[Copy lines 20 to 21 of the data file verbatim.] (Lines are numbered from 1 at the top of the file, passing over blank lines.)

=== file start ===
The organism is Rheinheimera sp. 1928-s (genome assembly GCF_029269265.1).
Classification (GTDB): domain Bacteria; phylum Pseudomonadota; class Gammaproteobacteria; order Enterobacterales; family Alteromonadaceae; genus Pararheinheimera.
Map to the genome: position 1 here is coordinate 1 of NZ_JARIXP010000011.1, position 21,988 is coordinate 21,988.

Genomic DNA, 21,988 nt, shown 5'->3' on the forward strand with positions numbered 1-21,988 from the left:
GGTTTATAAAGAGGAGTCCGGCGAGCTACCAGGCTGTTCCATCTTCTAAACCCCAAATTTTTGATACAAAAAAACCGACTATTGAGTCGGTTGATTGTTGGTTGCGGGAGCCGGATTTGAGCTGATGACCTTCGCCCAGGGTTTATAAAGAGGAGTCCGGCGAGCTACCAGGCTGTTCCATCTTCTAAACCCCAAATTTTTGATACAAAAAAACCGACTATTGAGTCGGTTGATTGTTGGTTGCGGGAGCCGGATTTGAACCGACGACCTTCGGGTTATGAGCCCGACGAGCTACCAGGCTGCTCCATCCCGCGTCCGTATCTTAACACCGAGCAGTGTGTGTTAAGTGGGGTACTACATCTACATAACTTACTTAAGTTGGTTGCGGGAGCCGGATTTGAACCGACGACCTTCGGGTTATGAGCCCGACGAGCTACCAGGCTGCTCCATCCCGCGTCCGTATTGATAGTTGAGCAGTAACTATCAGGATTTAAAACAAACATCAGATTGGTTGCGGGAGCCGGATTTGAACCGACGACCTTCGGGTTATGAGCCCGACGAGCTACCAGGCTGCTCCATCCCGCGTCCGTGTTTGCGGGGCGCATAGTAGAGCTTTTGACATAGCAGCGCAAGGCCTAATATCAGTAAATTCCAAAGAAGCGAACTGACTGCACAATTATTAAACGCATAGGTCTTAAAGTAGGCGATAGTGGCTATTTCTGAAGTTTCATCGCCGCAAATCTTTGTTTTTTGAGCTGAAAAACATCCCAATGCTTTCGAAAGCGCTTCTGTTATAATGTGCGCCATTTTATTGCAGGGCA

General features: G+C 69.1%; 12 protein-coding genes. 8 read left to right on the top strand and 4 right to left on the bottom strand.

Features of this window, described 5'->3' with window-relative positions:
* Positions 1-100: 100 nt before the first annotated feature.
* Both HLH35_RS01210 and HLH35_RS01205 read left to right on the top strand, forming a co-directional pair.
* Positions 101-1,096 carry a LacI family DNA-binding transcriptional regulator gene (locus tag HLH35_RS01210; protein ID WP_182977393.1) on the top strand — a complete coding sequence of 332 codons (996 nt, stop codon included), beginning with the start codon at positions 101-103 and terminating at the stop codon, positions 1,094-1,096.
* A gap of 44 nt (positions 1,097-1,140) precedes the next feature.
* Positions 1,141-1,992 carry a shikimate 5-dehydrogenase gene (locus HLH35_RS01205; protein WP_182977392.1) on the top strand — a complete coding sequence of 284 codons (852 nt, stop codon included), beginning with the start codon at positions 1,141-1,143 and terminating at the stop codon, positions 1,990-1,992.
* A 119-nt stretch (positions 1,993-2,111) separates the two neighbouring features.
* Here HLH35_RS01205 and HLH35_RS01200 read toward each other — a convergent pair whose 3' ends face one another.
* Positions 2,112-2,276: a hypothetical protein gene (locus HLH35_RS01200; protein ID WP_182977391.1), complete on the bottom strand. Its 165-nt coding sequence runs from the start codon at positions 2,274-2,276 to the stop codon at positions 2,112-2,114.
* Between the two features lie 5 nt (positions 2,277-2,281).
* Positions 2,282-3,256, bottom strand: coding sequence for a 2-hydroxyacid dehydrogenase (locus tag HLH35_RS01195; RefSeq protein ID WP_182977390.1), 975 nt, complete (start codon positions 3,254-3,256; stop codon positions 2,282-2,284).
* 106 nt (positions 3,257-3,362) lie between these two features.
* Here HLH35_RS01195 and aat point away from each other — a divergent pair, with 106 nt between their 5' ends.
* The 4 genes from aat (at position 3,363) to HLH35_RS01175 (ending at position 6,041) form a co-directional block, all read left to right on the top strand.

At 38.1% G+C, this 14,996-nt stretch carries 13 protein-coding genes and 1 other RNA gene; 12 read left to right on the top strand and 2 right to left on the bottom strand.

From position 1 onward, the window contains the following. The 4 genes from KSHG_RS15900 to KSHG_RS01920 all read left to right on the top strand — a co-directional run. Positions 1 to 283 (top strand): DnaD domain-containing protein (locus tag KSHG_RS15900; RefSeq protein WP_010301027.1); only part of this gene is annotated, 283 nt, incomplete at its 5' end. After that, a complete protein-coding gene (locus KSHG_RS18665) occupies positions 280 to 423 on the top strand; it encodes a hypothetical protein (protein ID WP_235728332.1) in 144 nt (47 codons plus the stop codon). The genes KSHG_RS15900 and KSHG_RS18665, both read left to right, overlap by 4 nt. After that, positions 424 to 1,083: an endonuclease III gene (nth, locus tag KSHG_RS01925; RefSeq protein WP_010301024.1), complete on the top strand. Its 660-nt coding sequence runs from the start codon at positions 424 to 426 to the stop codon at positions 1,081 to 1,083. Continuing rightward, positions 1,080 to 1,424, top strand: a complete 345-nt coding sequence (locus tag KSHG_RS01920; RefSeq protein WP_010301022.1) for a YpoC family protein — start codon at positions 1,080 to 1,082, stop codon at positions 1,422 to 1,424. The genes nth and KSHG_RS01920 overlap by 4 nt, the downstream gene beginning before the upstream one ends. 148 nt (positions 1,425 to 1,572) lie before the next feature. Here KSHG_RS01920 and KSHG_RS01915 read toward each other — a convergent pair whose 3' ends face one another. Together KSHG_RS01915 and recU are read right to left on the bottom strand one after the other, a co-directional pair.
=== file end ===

* The 4 genes from aat (at position 3,363) to HLH35_RS01175 (ending at position 6,041) form a co-directional block, all read left to right on the top strand.

At 38.1% G+C, this 14,996-nt stretch carries 13 protein-coding genes and 1 other RNA gene; 12 read left to right on the top strand and 2 right to left on the bottom strand.